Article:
Endgame (Professionals story)

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For other pages with this title, see Endgame.

Fanfiction
Title: Endgame
Author(s): Tarot
Date(s): 1981 (circuit), 1993 (zine), online (2006)
Length: 78K
Genre: slash
Fandom: The Professionals
External Links:

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Contents

Endgame is a Professionals slash Bodie/Doyle story by Tarot.

It was originally a paper circuit story, c.1981-1985, and later in Friends Will Be Friends #2 in 1993.

It is a story on The 1985 Hatstand Express Top Ten Lists.

Summary

"B is prisoner in the Middle East and remembers how D died for a bomb. B went back to mercenary but got captured. He resists interrogation until they give him back D's necklace, which allows him to hear D in his head; then behaves so that they execute him."[1]

Prequels and Sequels

Reactions and Reviews

... because it is The Best—best written, best story, best blatant heart tugger—just, the best.[2]
...a death story that rings true. No histrionics, no curtain-chewing, just a good restrained portrait of a man going to bits.[3]
Hated it.[4]
The BEST story I've seen, without exception, is Endgame. It arouses sensations that may make one uncomfortable (personally I threw the whole thing across the room in a jealous rage at the talent of the author), but it is a beautifully written story. It, however, is not one of my favorites.[5]
...is incisive, brilliant, and absolutely chilling!! Bodie is dangerously insane for all the right reasons. The logic of his insanity leaves my hair standing on end. Yes, I knpw it's a death story and I loathe death stories—but it's too good to be ignored.[6]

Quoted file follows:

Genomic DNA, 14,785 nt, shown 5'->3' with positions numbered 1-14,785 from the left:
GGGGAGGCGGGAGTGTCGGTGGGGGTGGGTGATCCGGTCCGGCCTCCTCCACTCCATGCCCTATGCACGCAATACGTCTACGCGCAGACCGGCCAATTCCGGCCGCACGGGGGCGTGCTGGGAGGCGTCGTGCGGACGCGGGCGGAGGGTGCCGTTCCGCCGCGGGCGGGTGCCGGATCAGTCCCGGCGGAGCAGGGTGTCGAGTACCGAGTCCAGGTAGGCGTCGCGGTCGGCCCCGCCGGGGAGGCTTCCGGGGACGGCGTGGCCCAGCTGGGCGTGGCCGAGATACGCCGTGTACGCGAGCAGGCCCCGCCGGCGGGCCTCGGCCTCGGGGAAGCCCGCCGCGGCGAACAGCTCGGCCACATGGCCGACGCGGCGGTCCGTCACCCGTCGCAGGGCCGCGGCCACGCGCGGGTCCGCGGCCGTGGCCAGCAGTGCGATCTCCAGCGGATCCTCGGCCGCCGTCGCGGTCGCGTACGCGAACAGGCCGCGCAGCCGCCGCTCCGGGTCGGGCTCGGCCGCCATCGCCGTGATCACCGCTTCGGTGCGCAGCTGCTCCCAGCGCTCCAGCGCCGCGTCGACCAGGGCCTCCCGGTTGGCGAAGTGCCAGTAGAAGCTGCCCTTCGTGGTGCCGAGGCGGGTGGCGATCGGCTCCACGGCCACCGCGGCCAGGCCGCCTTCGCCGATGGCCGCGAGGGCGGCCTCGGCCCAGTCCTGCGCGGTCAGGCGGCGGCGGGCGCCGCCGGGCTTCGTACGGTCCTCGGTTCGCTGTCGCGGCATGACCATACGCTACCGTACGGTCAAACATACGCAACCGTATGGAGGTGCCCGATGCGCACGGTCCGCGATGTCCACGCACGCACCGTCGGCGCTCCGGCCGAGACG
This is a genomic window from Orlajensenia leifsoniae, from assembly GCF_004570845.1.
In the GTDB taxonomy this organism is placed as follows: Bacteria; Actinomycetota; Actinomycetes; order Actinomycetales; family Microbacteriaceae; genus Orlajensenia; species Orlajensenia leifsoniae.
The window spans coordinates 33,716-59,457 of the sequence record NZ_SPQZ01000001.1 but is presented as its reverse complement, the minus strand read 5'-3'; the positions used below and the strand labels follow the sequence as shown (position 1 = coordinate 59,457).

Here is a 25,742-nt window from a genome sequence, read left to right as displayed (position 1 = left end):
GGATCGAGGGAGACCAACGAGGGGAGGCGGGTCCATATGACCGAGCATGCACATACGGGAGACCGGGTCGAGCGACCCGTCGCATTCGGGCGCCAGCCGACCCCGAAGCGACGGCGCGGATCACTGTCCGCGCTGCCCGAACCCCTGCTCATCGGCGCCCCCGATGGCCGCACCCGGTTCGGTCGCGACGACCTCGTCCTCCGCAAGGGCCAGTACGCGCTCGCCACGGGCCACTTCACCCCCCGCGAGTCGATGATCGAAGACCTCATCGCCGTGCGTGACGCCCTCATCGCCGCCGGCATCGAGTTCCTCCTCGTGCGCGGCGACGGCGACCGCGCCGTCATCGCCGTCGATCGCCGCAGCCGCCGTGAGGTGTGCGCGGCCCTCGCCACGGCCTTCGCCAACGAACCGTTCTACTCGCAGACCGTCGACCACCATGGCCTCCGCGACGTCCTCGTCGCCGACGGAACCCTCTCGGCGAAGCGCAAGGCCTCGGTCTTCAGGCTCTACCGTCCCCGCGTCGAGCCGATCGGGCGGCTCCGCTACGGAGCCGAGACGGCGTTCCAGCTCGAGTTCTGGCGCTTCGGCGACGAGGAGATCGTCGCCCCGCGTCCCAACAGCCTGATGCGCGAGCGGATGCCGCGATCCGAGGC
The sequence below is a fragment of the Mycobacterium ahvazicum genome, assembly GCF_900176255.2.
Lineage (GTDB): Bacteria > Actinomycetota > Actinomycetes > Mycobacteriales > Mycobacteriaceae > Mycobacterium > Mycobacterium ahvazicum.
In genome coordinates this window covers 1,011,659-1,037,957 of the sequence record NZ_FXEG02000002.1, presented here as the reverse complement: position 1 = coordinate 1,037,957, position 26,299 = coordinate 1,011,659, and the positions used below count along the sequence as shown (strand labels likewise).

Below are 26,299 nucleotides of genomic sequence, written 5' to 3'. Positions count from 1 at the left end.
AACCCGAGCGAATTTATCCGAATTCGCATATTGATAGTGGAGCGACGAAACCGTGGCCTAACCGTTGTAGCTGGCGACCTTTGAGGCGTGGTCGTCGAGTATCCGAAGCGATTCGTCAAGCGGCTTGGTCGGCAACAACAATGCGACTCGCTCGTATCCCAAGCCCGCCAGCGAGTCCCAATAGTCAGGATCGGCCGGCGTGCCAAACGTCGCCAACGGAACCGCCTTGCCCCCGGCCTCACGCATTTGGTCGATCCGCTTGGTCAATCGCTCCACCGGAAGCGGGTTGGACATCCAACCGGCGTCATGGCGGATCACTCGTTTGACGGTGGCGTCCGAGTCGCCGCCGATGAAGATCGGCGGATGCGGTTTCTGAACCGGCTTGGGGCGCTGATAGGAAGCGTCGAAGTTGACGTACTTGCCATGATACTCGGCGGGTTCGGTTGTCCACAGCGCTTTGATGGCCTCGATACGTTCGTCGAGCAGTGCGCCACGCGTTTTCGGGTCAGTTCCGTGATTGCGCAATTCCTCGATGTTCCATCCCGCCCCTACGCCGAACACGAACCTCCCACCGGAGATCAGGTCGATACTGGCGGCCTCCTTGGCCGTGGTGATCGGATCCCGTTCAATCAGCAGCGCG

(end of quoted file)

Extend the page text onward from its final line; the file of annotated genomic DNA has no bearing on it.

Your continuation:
Endgame (hated it but can't forget it).[7]
I'd almost put The Pillory on a par with "Endgame", which is another story I cannot re-read because it is too painful to do so.[8]
There are those who refuse to read death stories. That is their perogative and, at least in this instance, their grievous loss. The author of this story has spun us an intriguing tale of a man who chooses his death, for reasons that seem sufficient to him and in a manner entirely consistent with his character, and has made it seem a completely understandable and not unattractive choice.[9]
Warning for character death. You cannot read this fic without feeling every inch, every millimetre of Bodie's pain. And therein is why I adore it: because some writers can do that, they can drag you so far in that every word either hurts or makes you sing and that is what Tarot does here. This is one of the very first Pros slash stories, a classic in the genre, and wonderful in its own right.[10]
I know many people have a horror of death stories, but I like them, if they're well written and not sentimental. And with B/D I never see them living happily ever after or even making old bones, poor sods. I think they'll die young - and most likely violently.

I see Endgame and the fic I recced before, These Things Do Not Remember You by Gwyneth Rhys, as sort of bookends and mostly read them one after the other. Both deal with the death of one partner and how the surviving one does - or rather doesn't - cope and finally dies, too. Very depressing, you might say, but I find a sort of dark satisfaction and even comfort in the fact that they're not able to exist on their own.